Very quickly afterwards this email chimed in:
Thanks so much for reaching out, Mary-Lou. We’d be thrilled to feature your voice on the page. All we need to get started is a first blog (typically 500-1,000 words), along with a headshot and a bio, all in one email. Please let me know if you have any questions, and feel free to send a copy of the book to the below address. Best, Carolyn

So I did as requested, emailed my bio, headshot and a sample blog.  Within a day I was accepted into the fold at The Huffington Post, set up with my blogger’s toolkit, and my first blog was up on their site shortly afterwards.
The whole experience was miraculous, unexpected, joyful and welcoming. I was amazed at the warmth and promptness of their responses. But I guess when you have the boss suggesting that something should happen, it happens.
So there you have it, I wasn’t looking to become a blogger for The Huffington Post but here I am. And I’m thrilled. Thank you Arianna, thank you Caroline, thank you everyone at HuffPost for making miracles happen.

 

Book Review – Sex, Drugs and Meditation

“For a first book, it’s exquisite.”

Sex, Drugs and Meditation Front coverWe all know the rules. Stories, whether fiction or memoir, need to contain conflict. So when I heard that Mary-Lou Stephens had written a book about ten days of silence at a meditation retreat, my inner cynic snorted. Where’s the conflict in a bunch of people sitting silent and cross legged all day? Maybe Mary-Lou’s peppered the narrative with interesting flashbacks, but even so, the book is 270-pages long. What’s going to move the story forward?  When I finally meet Mary-Lou Stephens, I admit that Sex, Drugs and Meditation is an interesting title, but what I really want to know is how she made a book about silence so interesting that the world’s fifth largest publisher wanted it. 

The answers are in the text, but they’re not easy to explain. I’ve read the Macmillan-published book twice now, and to get your head around how she accomplished this feat, you have to imagine the book as three narratives, each with its own antagonist. In the first narrative we meet  Mary Lou in her afternoon drive-time ABC radio presenter persona, competent to the core, clearly loving her job. But then along comes nasty Mr Purvis, with his sharp suit, his pointy shoes and his perfect teeth. He tells everyone there’s been a restructure and even the old hands must reapply for their jobs. The Hideous Mr Purvis, as Mary-Lou calls him, is her new-found capricious enemy, and is the literary equivalent of Chekov’s gun. We know he’s coming back in the final scenes to take a swipe at Mary-Lou’s composure; he’ll turn up again after her meditation retreat, no doubt. In the meantime, though, it’s the Christmas break and she’s off to the Vipassana retreat.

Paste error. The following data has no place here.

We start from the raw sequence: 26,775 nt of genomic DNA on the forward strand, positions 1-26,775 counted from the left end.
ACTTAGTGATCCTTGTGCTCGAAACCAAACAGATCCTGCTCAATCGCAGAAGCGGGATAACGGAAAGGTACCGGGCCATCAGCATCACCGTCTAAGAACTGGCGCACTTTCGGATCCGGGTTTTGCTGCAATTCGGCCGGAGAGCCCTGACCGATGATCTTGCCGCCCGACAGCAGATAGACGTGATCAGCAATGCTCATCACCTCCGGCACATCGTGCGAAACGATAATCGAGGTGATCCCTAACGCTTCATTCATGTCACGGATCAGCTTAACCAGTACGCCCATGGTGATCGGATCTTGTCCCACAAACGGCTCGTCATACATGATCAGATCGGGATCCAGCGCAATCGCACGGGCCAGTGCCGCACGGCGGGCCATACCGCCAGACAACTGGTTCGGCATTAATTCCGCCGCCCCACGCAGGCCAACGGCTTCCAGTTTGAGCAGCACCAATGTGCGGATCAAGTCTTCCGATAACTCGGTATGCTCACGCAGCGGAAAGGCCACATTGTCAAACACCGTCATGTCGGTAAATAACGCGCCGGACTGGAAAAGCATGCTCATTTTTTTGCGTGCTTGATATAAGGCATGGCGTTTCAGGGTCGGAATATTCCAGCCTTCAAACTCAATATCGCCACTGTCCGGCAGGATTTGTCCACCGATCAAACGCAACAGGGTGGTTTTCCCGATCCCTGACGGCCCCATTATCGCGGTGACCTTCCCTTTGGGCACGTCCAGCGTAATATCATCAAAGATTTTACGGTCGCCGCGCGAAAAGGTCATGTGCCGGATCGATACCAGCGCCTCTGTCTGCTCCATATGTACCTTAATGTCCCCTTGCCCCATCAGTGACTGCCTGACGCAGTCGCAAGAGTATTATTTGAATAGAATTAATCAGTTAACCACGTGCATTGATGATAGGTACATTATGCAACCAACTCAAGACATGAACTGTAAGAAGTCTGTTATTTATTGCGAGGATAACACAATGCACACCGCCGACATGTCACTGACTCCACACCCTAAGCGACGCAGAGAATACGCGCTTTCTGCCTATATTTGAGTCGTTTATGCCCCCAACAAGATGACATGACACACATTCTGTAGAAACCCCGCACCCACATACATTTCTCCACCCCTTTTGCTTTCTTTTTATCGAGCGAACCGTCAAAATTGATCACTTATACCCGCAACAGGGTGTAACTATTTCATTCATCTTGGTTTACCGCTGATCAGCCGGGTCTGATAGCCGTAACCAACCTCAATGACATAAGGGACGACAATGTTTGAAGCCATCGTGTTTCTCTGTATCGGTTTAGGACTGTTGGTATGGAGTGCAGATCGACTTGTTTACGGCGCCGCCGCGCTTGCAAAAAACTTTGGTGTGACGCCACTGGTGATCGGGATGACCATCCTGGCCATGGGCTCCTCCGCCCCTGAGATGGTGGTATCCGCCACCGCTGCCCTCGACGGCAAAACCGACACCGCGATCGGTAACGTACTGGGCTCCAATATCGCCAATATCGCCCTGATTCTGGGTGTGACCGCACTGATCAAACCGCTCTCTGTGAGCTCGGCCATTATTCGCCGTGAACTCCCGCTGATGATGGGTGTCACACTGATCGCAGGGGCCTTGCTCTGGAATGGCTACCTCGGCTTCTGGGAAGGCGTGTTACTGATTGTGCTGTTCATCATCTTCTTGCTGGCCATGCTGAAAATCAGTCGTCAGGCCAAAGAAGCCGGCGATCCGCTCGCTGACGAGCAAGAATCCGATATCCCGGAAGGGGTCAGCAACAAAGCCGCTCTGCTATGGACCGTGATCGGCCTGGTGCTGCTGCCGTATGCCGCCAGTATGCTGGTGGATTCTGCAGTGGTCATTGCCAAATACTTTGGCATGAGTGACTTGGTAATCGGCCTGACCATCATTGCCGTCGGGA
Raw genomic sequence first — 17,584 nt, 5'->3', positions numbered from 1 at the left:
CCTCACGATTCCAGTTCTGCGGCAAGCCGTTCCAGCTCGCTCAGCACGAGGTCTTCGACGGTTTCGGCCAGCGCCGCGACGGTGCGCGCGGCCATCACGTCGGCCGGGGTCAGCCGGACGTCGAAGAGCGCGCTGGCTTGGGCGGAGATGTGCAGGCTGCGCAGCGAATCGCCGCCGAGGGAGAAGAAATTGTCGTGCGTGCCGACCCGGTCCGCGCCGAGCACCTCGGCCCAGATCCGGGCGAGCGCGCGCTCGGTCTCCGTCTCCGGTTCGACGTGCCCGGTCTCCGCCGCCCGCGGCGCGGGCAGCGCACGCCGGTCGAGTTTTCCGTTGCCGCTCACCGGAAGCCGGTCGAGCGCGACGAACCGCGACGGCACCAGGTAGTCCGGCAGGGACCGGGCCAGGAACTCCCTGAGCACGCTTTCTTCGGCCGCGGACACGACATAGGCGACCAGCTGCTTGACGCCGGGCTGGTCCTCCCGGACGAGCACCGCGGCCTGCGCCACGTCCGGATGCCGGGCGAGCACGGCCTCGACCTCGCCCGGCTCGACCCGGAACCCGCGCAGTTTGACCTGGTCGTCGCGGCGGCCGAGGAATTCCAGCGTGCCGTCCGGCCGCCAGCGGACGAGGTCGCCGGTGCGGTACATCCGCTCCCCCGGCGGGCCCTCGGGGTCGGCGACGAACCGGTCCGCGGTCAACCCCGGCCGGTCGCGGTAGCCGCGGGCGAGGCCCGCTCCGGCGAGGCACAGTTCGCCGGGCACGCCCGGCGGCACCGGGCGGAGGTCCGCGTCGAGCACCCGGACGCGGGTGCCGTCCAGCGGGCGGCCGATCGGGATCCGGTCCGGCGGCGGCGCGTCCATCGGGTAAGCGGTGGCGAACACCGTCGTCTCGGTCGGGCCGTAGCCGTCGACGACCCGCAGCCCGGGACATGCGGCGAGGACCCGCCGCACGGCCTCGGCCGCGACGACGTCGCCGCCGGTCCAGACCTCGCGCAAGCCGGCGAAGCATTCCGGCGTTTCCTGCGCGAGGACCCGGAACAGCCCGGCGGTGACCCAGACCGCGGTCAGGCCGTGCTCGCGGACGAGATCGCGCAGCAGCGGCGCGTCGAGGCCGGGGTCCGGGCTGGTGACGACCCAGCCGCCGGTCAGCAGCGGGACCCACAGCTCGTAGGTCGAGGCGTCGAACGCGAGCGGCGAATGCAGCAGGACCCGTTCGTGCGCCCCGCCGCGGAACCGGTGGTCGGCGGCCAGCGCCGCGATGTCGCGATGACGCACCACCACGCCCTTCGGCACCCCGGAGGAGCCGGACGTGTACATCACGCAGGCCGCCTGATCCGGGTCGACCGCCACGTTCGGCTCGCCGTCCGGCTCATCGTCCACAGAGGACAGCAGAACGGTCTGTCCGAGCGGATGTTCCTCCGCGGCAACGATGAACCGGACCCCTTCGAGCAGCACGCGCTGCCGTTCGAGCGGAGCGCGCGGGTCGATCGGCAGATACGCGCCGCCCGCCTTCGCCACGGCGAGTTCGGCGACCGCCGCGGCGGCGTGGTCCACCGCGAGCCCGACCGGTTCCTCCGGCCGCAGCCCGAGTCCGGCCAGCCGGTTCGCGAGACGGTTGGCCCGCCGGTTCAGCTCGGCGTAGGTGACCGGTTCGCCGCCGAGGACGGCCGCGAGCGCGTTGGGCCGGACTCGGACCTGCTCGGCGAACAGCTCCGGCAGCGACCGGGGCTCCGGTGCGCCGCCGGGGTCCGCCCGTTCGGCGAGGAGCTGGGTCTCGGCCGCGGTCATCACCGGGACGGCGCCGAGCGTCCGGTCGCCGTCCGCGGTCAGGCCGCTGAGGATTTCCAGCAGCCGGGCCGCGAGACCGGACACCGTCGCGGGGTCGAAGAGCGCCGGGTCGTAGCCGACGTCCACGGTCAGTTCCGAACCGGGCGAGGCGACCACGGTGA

Those familiar with meditation centres will recognise the subtle interplay of powers and hierarchies that Mary Lou flags. This is Mary-Lou’s first time; returnees get special tea, a tailored meditation routine, and possess an enviable straight-backed purity. Soon it’s obvious to readers that the antagonist in this second narrative is Mary-Lou’s inner critic. Readers familiar with Bridget Jones will recognise the negative self talk. Regarding Bernadette, a fellow meditator she’s only just met: I’m hoping we’ll be friends and I like my friends to be as flawed as I am. Because no one’s able to talk, Mary-Lou tells herself all kinds of stories about the people here: that the straight-backed meditator feels no pain, that her roommate suffers lung cancer, and that the cool yoga chicks want Mary Lou out. In Mary-Lou’s Sittings of Strong Determination, she must learn to remain composed against the demanding pain of an old knee injury. Quiet on the outside, her inner self is all noisy turmoil. At one point during her meditation, she takes up her imaginary machine gun, and mentally opens fire on all the perfect people that annoy her and then all the imperfect people who annoy her. As the heavy artillery rains down, she declares to her inner triumphant self, Take that you fucking serene shits. 

Dealing with ‘serene shits’ is only one of Mary Lou’s myriad challenges. In the third narrative, presented through flashbacks, we meet the younger Mary-Lou: needy child, isolated adolescent, young adult junkie, talented musician. The antagonist in this narrative is Mary-Lou’s mother. From age eight, Mary-Lou felt that her mother, already burdened with raising five other children, simply stopped loving her. Mary-Lou’s never been able to reclaim that love, and always feels as if she doesn’t come up to her mother’s expectations. The dramatic climax to this narrative is the day Mary Lou’s mother condescends to tell her daughter she mustn’t have a social drink today because she’s a recovering alcoholic. [My mother] said it with meanness and spite. Sitting on the couch opposite me, glass of sherry in her hand. I felt wounded beyond measure. I’d been honest with her about my work in Twelve Step programs and she threw it back at me, as an insult. I could let it slide but I knew I would resent it. ‘Mum, it makes it really hard for me to tell you things that are important to me when you say things like that.’ ….She said nothing. The silence stretched between us. I began to panic. I had just stood up to my mother and it didn’t feel good. It didn’t feel safe. I wanted to suck those words right back in….Instead, Mary Lou rallies against a retraction and holds her ground in silence. It is a pivotal moment in the book, and an astonishing tribute to the power of silence in the context of conversation. It marks a nice contrast with the studied, contrived silence of the meditators, a much harder silence to admire.